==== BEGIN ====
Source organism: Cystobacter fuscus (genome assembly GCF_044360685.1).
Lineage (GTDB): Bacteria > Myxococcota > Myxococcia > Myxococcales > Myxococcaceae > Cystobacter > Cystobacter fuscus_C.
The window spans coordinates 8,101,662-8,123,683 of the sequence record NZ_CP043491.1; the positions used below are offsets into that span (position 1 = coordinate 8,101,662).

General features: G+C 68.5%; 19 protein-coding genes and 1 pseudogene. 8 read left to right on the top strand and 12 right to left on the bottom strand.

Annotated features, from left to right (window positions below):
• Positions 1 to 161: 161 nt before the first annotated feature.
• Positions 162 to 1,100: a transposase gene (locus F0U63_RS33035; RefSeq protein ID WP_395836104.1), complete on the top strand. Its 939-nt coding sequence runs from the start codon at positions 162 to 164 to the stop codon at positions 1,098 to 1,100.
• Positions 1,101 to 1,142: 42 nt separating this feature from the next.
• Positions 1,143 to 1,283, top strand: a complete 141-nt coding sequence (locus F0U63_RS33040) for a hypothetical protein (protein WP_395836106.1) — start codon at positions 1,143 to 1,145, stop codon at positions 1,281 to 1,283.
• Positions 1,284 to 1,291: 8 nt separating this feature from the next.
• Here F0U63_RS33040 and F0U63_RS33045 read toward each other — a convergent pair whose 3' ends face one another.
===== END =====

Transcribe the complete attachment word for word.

Source organism: Cystobacter fuscus (genome assembly GCF_044360685.1).
Lineage (GTDB): Bacteria > Myxococcota > Myxococcia > Myxococcales > Myxococcaceae > Cystobacter > Cystobacter fuscus_C.
The window spans coordinates 8,101,662-8,123,683 of the sequence record NZ_CP043491.1; the positions used below are offsets into that span (position 1 = coordinate 8,101,662).

General features: G+C 68.5%; 19 protein-coding genes and 1 pseudogene. 8 read left to right on the top strand and 12 right to left on the bottom strand.

Annotated features, from left to right (window positions below):
• Positions 1 to 161: 161 nt before the first annotated feature.
• Positions 162 to 1,100: a transposase gene (locus F0U63_RS33035; RefSeq protein ID WP_395836104.1), complete on the top strand. Its 939-nt coding sequence runs from the start codon at positions 162 to 164 to the stop codon at positions 1,098 to 1,100.
• Positions 1,101 to 1,142: 42 nt separating this feature from the next.
• Positions 1,143 to 1,283, top strand: a complete 141-nt coding sequence (locus F0U63_RS33040) for a hypothetical protein (protein WP_395836106.1) — start codon at positions 1,143 to 1,145, stop codon at positions 1,281 to 1,283.
• Positions 1,284 to 1,291: 8 nt separating this feature from the next.
• Here F0U63_RS33040 and F0U63_RS33045 read toward each other — a convergent pair whose 3' ends face one another.